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Top 10 things to know when you start surfing

Starting to surf is more than grabbing a board and jumping into the water to catch some nice waves. There are surf etiquette rules to follow, safety aspects to think of and wave conditions to check. We list the top 10 tips every beginner surfer should know!

Let's rip off the bandaid shall we: surfing is hard. Some may even argue that it is one of the world's most difficult sports. It's not for lazybones. It is mentally and physically challenging, and mother earth is completely in charge of the daily conditions. The ocean is powerful and can be quite intimidating even for experienced surfers. Therefore It is important to get familiar with the ocean safety factors that will keep you, the ocean and everyone around you safe. Knowing what to do, and what to not do, will make you feel more confident in the water and you'll have more fun. 

1. Practice your swimming ability 

Don't put too much trust in your board for safety in the water. If you get separated from it for any reason you must be able to manage it on your own. Hence: you need to be a good enough swimmer. Swimming laps in a pool is a great way to practice, but keep in mind that the ocean is next level. Therefore it might be a good idea that you improve your ocean swimming skills too. That will make you better prepared if anything were to happen. 

4. Read surf reports to get familiar with the wave conditions

Doing a bit of planning before going out for a surf might be a good idea to know where and when to go. You can check the surf forecast on apps like Surfline and Windguru.

Check out this blog post that explains how to read surf forecasts and which websites to check for wave conditions.

5. Know the ocean safety aspects

By simply knowing common things that can occur in the ocean, and what to do when it happens, you will feel safer and more comfortable. There are a few safety rules that are important to keep in mind to avoid danger for yourself and your fellow surfers in the water:

  • As a beginner, it's wise to avoid surf spots that are too crowded and only surf the spots your ability allows you to. You will catch more waves and have more fun. 

  • Hitting yourself with your own board is a common way to get hurt in a wipeout. Therefore it's important to get as far away from your board as possible and protect your head with your arms when you fall.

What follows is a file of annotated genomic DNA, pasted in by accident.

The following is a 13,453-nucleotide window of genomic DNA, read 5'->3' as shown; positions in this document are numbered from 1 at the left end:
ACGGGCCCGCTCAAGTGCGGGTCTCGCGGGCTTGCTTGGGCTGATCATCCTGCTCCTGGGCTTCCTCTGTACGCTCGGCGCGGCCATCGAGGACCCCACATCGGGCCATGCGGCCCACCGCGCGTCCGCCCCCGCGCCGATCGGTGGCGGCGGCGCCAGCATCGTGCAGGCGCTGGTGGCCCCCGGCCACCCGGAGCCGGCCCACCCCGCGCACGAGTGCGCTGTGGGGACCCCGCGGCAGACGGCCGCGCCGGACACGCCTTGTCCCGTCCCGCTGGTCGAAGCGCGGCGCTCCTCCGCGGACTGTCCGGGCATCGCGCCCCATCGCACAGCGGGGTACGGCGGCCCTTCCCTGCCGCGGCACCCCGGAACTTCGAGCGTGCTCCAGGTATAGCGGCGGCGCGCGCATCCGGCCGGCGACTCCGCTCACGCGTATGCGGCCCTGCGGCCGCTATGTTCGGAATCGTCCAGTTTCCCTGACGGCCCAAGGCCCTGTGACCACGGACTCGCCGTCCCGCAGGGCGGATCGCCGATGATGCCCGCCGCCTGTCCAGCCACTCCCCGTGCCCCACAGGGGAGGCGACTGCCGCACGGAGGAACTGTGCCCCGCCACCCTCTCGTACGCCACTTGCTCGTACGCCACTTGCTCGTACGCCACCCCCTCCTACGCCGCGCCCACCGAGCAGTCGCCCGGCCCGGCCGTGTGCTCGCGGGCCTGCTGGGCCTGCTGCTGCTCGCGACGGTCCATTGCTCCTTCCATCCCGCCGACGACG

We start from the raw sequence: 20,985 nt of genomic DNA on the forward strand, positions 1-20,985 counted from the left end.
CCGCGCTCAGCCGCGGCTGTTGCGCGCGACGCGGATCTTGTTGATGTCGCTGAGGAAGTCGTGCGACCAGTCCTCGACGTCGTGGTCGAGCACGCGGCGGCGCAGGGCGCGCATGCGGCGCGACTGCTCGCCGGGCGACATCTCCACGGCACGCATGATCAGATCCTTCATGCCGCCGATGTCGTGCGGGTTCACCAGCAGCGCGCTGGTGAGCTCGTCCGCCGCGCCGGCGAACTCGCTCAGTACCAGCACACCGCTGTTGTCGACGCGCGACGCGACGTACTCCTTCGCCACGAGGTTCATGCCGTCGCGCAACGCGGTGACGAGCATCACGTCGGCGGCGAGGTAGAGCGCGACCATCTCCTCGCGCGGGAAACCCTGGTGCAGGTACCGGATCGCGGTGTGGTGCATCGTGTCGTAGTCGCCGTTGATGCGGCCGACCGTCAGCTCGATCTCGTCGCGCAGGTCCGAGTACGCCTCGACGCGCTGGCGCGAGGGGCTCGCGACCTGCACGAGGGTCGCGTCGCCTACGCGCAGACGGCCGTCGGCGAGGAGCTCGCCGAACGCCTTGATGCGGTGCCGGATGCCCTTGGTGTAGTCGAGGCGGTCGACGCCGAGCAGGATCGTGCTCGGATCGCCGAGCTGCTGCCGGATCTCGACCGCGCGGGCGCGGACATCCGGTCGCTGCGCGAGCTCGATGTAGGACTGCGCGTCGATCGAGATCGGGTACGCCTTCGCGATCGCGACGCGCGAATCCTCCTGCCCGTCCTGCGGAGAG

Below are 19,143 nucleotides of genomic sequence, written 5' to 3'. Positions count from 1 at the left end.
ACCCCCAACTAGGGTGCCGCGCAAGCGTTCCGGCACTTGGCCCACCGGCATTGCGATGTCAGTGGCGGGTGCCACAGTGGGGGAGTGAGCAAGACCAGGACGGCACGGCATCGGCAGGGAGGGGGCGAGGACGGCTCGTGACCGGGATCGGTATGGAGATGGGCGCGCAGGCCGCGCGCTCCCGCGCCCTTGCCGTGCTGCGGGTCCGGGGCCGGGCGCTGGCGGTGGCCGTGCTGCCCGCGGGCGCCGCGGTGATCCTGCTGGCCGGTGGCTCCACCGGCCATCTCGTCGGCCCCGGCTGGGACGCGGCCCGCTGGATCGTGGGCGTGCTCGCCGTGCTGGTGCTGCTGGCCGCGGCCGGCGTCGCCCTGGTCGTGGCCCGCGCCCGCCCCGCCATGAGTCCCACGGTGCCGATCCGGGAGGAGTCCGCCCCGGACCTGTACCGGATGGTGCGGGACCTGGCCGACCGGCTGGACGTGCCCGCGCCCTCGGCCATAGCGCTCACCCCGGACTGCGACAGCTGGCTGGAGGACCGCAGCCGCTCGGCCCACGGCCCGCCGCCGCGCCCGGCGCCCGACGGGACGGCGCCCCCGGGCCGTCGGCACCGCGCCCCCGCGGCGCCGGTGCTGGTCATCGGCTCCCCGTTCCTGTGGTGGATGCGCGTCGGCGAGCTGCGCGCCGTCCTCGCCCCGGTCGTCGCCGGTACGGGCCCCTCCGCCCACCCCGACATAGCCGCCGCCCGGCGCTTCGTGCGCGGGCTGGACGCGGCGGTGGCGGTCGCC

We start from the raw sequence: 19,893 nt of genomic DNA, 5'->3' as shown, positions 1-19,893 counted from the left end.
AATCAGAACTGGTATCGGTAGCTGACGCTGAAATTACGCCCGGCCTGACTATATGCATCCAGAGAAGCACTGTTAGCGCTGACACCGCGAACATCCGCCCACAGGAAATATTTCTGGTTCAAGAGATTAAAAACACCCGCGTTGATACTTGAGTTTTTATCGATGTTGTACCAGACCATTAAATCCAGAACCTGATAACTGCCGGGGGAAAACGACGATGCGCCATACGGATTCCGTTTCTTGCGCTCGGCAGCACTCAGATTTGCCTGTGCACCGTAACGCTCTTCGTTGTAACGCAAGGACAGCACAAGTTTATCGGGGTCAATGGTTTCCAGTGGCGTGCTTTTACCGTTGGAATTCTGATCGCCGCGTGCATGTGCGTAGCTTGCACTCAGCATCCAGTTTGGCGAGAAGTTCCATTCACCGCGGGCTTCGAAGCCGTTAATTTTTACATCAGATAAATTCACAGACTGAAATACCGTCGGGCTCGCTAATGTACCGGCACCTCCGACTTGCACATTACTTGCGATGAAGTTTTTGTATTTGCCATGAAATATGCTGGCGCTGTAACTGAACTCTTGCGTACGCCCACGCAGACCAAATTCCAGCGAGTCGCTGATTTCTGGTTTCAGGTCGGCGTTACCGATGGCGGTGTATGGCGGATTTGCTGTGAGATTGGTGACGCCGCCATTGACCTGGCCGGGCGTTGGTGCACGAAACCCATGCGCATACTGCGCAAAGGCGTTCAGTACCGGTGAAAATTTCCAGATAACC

• Stay away from the impact zone. The impact zone is where the wave is the most powerful and is about to break, if you get caught here you can forcefully get dragged down towards the ocean floor. By paddling to the white water you can avoid that happening. 

  • Avoid being too close to other surfers to lower the risk for collisions.

  • Pay close attention when your surf coach is demonstrating the emergency signals, you never know when you might need to use them. 

  • When you paddle back to shore after a session, never paddle against the rip current. The rip is where you paddle out from the shore, not in. This current is strong and helps you on your way out. However, paddling back in the rip current will require a great amount of energy. Even advanced surfers can't fight the rips sometimes. But no need to panic if you get caught here, the rips are narrow (often not wider than 10-20 meters or around 30-65 feet) so by paddling out to the side, parallel to the shoreline, you can make a quick escape. 

  • Never surf without a leash.

  • Find a spot on the beach to use as a reference point when you start your surf session, that makes it easy to see if the currents have pushed your position.

6. Stay calm

When you are a beginner the experience can be quite overwhelming (pun intended) and panic can creep in when a wave hits you and you get rag-dolled. As a beginner surfer, it's also easy to panic when getting caught in a rip, but if you just keep your calm everything will be alright. When you panic it's easier to lose your breath, which will make it scarier. Therefore you need to be able to stay calm. A good way of practising this beforehand is to do meditation or breathwork.

7. Follow the surf etiquette and follow the rules 

How tempting it may feel, you can't jump into the water and do whatever you'd like. There are rules that you are expected to follow in the water to avoid collisions and other accidents. To avoid being the star of the next kook-collision video here are some of the golden rules to follow in the lineup:

  • Respect the priority rule and who has the right to the wave

  • Don't drop in on other surfers

  • Don't snake

  • Avoid chicken dives, aka don't throw your board away

  • Apologize when being wrong, be friendly and communicate

Making mistakes is a normal part of the learning curve. If your drop-in wasn't intentional, experienced surfers are usually able to tell. Use your common sense, learn the rules and be respectful with your fellow surfers in the water.

Check out this blog post for more surf etiquette and surf ethics.

10. Start surfing with a surf school

Are the previous tips starting to feel a bit much to keep in mind? Don’t worry. If you start surfing with an experienced friend or a coach at a surf school they will help guide you through it all. Your coach knows how to keep you safe, which location to surf at and how to read the waves. You'll also learn the right technique right away. You will progress faster – and have more fun than going alone! Learning to surf with a surf school will also provide you with the opportunity to meet other beginners and make friends.

After all, the community is a major thing in surfing! 

Stay safe and enjoy the ocean!

Now you know ten important tips to keep safe in the ocean. Want to know more? Check out this blog post about which board to choose and 19 other tips for beginner surfers.

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